i have seen many failed marriages - my own parents, who are still together, i would classify as a complete failure. I cannot even remember a time when they slept in the same bed. And relating this to the statistics, maybe this has created some insecuruties and worries within me about my own future in and my feelings towards a future partner.

however, i see my experiences as things to learn from - it has made me more determined to understand what makes a marriage work and how i can better myself to try and find my partner. Its all about give and take- no-one is perfect.

And to the poster who mentioned that some women marry out of tradition and seem to do it to make up for insecurities- i think you'll realise in time that its human nature to want to find someone to settle down with - this should be the begining of a great partnership rather than the end of freedom and single life. It all depends on how much you put into it, and how much you want out of it.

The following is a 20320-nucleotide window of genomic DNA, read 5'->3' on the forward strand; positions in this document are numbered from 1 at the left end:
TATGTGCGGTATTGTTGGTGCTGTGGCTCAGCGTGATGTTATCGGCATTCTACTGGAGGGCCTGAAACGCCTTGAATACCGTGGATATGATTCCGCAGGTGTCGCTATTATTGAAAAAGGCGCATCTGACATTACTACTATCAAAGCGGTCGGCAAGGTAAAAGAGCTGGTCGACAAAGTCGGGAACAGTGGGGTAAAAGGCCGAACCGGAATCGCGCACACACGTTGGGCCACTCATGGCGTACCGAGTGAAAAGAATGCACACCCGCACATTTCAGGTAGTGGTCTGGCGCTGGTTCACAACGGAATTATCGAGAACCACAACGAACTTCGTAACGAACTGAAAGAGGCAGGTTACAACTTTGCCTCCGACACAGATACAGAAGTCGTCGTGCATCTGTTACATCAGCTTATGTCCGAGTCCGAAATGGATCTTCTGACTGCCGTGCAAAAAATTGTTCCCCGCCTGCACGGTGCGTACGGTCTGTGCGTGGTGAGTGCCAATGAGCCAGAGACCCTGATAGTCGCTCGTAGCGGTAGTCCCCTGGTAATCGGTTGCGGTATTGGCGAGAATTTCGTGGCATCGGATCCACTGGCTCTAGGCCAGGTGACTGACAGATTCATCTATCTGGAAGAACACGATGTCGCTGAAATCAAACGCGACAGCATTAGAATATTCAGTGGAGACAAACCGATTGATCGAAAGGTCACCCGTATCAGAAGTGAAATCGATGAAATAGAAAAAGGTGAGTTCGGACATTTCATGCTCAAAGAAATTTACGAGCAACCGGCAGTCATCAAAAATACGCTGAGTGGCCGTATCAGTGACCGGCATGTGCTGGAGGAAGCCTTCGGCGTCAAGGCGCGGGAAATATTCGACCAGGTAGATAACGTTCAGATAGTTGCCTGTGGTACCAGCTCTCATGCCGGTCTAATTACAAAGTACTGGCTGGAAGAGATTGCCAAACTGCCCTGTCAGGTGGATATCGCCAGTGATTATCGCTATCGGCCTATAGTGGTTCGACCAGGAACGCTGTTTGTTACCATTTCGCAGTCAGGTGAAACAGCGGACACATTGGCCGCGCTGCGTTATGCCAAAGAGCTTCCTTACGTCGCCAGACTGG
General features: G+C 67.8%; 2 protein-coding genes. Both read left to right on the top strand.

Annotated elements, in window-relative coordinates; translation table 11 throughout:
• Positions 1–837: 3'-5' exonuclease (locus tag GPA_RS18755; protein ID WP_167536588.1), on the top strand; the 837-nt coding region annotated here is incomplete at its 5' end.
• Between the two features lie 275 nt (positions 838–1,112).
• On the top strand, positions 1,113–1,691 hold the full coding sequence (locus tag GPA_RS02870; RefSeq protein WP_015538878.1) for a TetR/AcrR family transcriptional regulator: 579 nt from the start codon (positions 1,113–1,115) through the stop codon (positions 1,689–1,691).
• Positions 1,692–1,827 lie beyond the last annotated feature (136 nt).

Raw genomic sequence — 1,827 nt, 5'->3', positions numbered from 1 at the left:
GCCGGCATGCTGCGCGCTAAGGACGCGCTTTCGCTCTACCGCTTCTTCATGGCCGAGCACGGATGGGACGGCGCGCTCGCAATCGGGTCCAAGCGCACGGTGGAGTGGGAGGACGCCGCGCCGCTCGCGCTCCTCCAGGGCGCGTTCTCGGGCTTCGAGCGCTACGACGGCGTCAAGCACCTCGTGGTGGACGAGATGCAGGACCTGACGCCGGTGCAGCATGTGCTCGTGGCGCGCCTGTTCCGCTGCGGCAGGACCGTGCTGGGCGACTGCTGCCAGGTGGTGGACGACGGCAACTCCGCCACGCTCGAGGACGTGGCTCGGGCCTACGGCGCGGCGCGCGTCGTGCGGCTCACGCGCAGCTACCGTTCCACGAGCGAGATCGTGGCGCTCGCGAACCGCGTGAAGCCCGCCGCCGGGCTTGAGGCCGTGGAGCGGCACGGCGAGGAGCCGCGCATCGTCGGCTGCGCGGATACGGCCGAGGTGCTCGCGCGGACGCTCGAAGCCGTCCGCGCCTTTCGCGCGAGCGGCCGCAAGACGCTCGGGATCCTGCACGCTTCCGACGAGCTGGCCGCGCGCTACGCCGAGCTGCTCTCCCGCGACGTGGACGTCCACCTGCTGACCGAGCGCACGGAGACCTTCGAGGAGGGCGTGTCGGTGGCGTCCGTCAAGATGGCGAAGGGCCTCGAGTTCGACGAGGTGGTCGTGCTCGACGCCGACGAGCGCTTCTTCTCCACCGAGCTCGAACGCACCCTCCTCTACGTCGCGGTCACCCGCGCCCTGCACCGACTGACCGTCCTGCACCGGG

My regards and best wishes to the previous poster - you are an inspiration to us all and i hope u have many happy years of marriage to come.

5:42 AM  
Anonymous mary said...

I was wondering about these statistics - when you say "age at marriage" does this refer to the age of the bride or age of the groom?

Also, do you have any information about marriages where the bride and groom are different ages? For example, is a young bride-older groom marriage more (or less) successful than a young bride-young groom marriage, or an older bride-younger groom marriage? I have been searching for a study on this topic but have been unable to find anything. Do you know of any sources?

12:25 PM  
Blogger Po Bronson said...

When we were quoting ages, which were in rough bands, usually the stats are run by the bride's age.

As for age differences, I might have to double check this with Ashley, but when there was more than five years age difference in a couple, that increased the likelihood of divorce by a little. Again, that's the statistics. In no way should that discourage any couple considering marriage.

12:45 PM  
Anonymous Anonymous said...

I got married at age 21, shortly after graduating from college. He was 22 and we graduated together. We've been happily married for nearly 22 years now and have seven children.

5:07 PM  
Anonymous Anonymous said...

I am really concerned about the state of marriage in our country. There is hope on the horizon though. There is a new mate to marriage site called Marriage12Step.com that helps singles marry using twelve-step principles. I think it makes sense.

5:22 PM